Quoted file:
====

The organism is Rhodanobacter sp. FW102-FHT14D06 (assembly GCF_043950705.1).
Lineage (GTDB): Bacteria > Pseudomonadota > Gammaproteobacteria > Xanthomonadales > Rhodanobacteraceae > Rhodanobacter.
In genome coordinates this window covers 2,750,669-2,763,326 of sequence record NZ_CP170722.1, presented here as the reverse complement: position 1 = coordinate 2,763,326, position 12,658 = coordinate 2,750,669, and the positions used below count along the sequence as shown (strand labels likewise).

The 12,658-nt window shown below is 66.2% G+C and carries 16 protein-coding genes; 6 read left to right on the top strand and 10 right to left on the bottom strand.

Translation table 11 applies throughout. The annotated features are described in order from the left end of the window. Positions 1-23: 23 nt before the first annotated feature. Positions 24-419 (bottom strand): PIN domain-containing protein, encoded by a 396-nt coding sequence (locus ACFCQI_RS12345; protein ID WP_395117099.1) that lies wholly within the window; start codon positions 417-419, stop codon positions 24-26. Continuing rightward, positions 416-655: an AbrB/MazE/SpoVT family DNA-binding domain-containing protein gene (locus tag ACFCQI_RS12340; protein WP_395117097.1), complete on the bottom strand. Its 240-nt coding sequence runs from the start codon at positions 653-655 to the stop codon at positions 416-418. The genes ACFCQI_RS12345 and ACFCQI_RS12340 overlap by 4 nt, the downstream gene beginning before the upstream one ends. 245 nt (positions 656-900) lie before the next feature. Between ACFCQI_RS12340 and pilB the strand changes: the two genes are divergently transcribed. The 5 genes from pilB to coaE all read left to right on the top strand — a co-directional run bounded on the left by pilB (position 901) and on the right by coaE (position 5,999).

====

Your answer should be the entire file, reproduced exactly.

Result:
The organism is Rhodanobacter sp. FW102-FHT14D06 (assembly GCF_043950705.1).
Lineage (GTDB): Bacteria > Pseudomonadota > Gammaproteobacteria > Xanthomonadales > Rhodanobacteraceae > Rhodanobacter.
In genome coordinates this window covers 2,750,669-2,763,326 of sequence record NZ_CP170722.1, presented here as the reverse complement: position 1 = coordinate 2,763,326, position 12,658 = coordinate 2,750,669, and the positions used below count along the sequence as shown (strand labels likewise).

The 12,658-nt window shown below is 66.2% G+C and carries 16 protein-coding genes; 6 read left to right on the top strand and 10 right to left on the bottom strand.

Translation table 11 applies throughout. The annotated features are described in order from the left end of the window. Positions 1-23: 23 nt before the first annotated feature. Positions 24-419 (bottom strand): PIN domain-containing protein, encoded by a 396-nt coding sequence (locus ACFCQI_RS12345; protein ID WP_395117099.1) that lies wholly within the window; start codon positions 417-419, stop codon positions 24-26. Continuing rightward, positions 416-655: an AbrB/MazE/SpoVT family DNA-binding domain-containing protein gene (locus tag ACFCQI_RS12340; protein WP_395117097.1), complete on the bottom strand. Its 240-nt coding sequence runs from the start codon at positions 653-655 to the stop codon at positions 416-418. The genes ACFCQI_RS12345 and ACFCQI_RS12340 overlap by 4 nt, the downstream gene beginning before the upstream one ends. 245 nt (positions 656-900) lie before the next feature. Between ACFCQI_RS12340 and pilB the strand changes: the two genes are divergently transcribed. The 5 genes from pilB to coaE all read left to right on the top strand — a co-directional run bounded on the left by pilB (position 901) and on the right by coaE (position 5,999).